At this point, you can click a button to start over with the same pass-phrase or a new pass-phrase. If you use "the power of the schwartz" as your pass-phrase, by the way, you'll be able to decrypt a half dozen or so messages that I've already encrypted with that as the key.

You will notice some flashing of a status line during operations. I did this just to add a bit of visual demonstration of the asynchronous behaviour of app. If your connection is slow enough, you might actually see more than one message appear and disappear during some operations. You might also notice that the select control appears empty at first while the DXL is being retrieved, and is then filled in as the view entries are parsed.

I'm not ready to make the database downloadable yet. The code isn't as clean as I would like. In particular, the Blowfish implementation uses a bunch of ugly global variables that it really shouldn't, and it has a small bug that I had to work around (i.e., it returns a bunch of trailing nulls at the end of the decrypted text). And none of the code is well commented. Still, it's just Javascript, so you can get it from your browser if you want to. I'll clean it up eventually, but not necessarily before the next stage of my investigation, which will involve doing public key crypto in a similar framework. The challenge there will be retrieving a certificate in the first place. I've already established through this Blowfish exercise that I can keep keys persistent in the browser.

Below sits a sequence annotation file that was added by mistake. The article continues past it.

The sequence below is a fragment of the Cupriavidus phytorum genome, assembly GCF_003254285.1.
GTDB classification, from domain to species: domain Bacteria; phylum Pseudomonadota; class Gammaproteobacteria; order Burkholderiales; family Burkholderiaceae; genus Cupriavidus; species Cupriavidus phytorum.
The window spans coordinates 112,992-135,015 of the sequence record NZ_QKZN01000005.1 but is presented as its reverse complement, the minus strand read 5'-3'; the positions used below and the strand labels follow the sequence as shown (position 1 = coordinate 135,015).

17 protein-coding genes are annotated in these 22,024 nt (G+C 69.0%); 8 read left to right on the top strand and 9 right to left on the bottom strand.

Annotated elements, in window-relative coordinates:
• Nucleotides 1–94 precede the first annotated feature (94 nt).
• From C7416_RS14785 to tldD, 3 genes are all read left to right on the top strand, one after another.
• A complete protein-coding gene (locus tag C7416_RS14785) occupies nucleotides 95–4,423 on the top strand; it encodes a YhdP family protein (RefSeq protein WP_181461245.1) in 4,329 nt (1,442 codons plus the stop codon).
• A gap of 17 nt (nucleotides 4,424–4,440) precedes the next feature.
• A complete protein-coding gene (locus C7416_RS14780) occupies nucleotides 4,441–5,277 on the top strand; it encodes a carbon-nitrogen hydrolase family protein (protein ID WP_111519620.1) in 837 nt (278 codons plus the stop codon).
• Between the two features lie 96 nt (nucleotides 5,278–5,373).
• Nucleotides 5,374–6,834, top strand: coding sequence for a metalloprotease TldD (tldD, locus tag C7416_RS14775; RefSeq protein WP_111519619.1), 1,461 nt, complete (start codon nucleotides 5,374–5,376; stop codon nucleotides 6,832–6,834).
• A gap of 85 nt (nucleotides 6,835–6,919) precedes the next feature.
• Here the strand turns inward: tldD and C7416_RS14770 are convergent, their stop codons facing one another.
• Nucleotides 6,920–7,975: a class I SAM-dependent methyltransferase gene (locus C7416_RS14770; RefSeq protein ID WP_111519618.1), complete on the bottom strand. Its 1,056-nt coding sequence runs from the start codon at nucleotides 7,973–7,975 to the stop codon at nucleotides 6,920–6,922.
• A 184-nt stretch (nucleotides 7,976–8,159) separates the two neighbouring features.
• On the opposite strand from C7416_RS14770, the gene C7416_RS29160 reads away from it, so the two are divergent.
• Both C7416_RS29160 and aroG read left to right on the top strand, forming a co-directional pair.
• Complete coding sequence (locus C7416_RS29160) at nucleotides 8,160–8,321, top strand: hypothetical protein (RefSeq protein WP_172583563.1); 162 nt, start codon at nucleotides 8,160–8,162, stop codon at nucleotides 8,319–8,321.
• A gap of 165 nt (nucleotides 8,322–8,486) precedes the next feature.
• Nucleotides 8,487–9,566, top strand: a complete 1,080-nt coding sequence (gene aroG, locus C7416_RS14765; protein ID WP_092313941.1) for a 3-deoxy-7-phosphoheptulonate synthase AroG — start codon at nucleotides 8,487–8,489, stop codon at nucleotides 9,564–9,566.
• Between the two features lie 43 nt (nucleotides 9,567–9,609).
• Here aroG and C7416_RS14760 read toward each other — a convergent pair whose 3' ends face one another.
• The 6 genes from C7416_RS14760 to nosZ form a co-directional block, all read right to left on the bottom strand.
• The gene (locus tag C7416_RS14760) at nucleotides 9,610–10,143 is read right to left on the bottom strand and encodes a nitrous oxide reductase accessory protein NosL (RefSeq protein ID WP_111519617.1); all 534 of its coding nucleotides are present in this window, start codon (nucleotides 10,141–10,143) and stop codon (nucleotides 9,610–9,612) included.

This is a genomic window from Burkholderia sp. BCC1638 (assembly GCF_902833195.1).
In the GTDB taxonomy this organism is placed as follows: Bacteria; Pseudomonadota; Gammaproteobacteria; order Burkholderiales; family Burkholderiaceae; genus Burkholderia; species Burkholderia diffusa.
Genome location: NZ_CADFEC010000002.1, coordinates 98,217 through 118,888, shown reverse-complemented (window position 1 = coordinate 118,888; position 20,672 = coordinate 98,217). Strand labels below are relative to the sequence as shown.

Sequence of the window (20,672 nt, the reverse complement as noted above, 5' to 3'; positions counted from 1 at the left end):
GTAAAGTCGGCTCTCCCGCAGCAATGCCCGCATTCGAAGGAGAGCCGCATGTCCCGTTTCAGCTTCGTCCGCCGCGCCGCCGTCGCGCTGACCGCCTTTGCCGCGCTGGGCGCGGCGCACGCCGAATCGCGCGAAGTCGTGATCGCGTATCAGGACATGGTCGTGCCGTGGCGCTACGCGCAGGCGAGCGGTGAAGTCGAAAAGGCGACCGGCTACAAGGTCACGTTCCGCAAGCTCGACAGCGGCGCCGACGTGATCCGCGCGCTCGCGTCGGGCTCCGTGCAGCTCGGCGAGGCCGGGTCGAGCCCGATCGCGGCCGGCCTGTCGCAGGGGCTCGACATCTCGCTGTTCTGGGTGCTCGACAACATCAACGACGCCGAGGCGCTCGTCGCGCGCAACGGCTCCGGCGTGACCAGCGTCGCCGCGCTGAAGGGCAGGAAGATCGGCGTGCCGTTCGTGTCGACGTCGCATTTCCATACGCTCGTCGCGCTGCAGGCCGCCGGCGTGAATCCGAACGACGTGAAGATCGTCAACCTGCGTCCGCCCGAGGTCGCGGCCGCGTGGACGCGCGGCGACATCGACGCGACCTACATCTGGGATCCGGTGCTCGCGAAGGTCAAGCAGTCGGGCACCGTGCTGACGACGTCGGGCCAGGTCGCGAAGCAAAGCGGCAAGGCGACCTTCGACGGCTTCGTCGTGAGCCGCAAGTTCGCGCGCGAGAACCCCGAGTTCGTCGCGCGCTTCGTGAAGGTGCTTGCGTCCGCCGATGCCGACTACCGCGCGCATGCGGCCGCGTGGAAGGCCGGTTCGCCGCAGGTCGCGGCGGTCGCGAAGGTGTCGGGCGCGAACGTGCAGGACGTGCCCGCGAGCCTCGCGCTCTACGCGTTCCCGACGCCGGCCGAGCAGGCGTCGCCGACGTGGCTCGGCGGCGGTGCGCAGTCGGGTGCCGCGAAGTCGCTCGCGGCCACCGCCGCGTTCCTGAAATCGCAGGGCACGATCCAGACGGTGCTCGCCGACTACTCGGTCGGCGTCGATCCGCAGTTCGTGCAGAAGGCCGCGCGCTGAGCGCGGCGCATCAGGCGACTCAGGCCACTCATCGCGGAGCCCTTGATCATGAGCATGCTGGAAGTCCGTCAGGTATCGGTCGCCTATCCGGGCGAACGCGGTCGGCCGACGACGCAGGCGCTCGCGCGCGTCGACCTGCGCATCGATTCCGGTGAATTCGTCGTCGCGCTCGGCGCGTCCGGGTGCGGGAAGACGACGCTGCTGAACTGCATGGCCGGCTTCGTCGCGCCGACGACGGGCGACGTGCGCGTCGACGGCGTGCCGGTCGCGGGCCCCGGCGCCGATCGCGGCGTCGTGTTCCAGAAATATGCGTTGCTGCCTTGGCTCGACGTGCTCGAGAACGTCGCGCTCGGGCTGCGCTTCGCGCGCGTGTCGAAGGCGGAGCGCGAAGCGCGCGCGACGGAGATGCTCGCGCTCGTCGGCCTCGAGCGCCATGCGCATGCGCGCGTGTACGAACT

Other articles in this series...

    Is Ajax The Answer For Crypto In Browser-Based Applications
    The Obstacles To Public Key Encryption In The browser
    An Improvement To The Classic Ajax Coding Pattern
    A Further Improvement To The Ajax Coding Pattern
    Why Ajax And Crypto Intrigue Me

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Comments :v

1. Stephan H. Wissel05/12/2005 12:29:56 AM

Very cool!
I'm looking forward to the public key example.
I'm wondering: